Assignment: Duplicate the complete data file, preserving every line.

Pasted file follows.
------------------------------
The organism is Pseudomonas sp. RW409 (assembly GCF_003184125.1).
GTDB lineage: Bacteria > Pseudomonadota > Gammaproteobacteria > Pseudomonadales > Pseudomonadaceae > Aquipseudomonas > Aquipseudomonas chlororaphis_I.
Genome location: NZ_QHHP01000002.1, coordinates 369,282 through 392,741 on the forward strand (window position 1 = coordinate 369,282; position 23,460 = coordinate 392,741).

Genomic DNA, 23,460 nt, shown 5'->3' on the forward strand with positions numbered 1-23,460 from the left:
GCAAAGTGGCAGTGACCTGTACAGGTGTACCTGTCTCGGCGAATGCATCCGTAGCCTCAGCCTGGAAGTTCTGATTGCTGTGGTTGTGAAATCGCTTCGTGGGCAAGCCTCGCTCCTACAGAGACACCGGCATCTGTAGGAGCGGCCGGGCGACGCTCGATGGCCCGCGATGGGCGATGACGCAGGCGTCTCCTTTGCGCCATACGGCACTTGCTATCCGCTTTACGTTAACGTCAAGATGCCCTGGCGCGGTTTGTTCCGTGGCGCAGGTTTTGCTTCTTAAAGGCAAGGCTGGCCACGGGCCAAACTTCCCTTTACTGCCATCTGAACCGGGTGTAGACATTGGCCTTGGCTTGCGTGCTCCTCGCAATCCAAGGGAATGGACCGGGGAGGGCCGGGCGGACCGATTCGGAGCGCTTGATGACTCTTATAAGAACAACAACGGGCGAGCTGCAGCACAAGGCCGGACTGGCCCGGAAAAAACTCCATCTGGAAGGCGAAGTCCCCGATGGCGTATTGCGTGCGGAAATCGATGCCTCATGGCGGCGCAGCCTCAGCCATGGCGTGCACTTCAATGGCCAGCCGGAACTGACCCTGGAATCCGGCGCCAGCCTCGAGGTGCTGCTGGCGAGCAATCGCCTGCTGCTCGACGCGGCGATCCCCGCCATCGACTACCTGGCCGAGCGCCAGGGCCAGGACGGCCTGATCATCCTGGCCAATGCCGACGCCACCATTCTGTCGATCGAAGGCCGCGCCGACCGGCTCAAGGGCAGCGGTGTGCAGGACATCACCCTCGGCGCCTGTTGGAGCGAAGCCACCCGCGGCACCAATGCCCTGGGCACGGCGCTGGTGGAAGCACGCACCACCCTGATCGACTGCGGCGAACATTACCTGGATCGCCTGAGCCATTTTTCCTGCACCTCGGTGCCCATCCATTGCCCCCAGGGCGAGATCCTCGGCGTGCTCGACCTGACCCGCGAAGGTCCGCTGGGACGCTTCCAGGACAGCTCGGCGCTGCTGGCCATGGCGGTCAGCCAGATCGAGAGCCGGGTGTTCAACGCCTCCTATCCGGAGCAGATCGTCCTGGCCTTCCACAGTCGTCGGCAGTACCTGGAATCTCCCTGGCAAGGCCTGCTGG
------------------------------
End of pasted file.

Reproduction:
The organism is Pseudomonas sp. RW409 (assembly GCF_003184125.1).
GTDB lineage: Bacteria > Pseudomonadota > Gammaproteobacteria > Pseudomonadales > Pseudomonadaceae > Aquipseudomonas > Aquipseudomonas chlororaphis_I.
Genome location: NZ_QHHP01000002.1, coordinates 369,282 through 392,741 on the forward strand (window position 1 = coordinate 369,282; position 23,460 = coordinate 392,741).

Genomic DNA, 23,460 nt, shown 5'->3' on the forward strand with positions numbered 1-23,460 from the left:
GCAAAGTGGCAGTGACCTGTACAGGTGTACCTGTCTCGGCGAATGCATCCGTAGCCTCAGCCTGGAAGTTCTGATTGCTGTGGTTGTGAAATCGCTTCGTGGGCAAGCCTCGCTCCTACAGAGACACCGGCATCTGTAGGAGCGGCCGGGCGACGCTCGATGGCCCGCGATGGGCGATGACGCAGGCGTCTCCTTTGCGCCATACGGCACTTGCTATCCGCTTTACGTTAACGTCAAGATGCCCTGGCGCGGTTTGTTCCGTGGCGCAGGTTTTGCTTCTTAAAGGCAAGGCTGGCCACGGGCCAAACTTCCCTTTACTGCCATCTGAACCGGGTGTAGACATTGGCCTTGGCTTGCGTGCTCCTCGCAATCCAAGGGAATGGACCGGGGAGGGCCGGGCGGACCGATTCGGAGCGCTTGATGACTCTTATAAGAACAACAACGGGCGAGCTGCAGCACAAGGCCGGACTGGCCCGGAAAAAACTCCATCTGGAAGGCGAAGTCCCCGATGGCGTATTGCGTGCGGAAATCGATGCCTCATGGCGGCGCAGCCTCAGCCATGGCGTGCACTTCAATGGCCAGCCGGAACTGACCCTGGAATCCGGCGCCAGCCTCGAGGTGCTGCTGGCGAGCAATCGCCTGCTGCTCGACGCGGCGATCCCCGCCATCGACTACCTGGCCGAGCGCCAGGGCCAGGACGGCCTGATCATCCTGGCCAATGCCGACGCCACCATTCTGTCGATCGAAGGCCGCGCCGACCGGCTCAAGGGCAGCGGTGTGCAGGACATCACCCTCGGCGCCTGTTGGAGCGAAGCCACCCGCGGCACCAATGCCCTGGGCACGGCGCTGGTGGAAGCACGCACCACCCTGATCGACTGCGGCGAACATTACCTGGATCGCCTGAGCCATTTTTCCTGCACCTCGGTGCCCATCCATTGCCCCCAGGGCGAGATCCTCGGCGTGCTCGACCTGACCCGCGAAGGTCCGCTGGGACGCTTCCAGGACAGCTCGGCGCTGCTGGCCATGGCGGTCAGCCAGATCGAGAGCCGGGTGTTCAACGCCTCCTATCCGGAGCAGATCGTCCTGGCCTTCCACAGTCGTCGGCAGTACCTGGAATCTCCCTGGCAAGGCCTGCTGG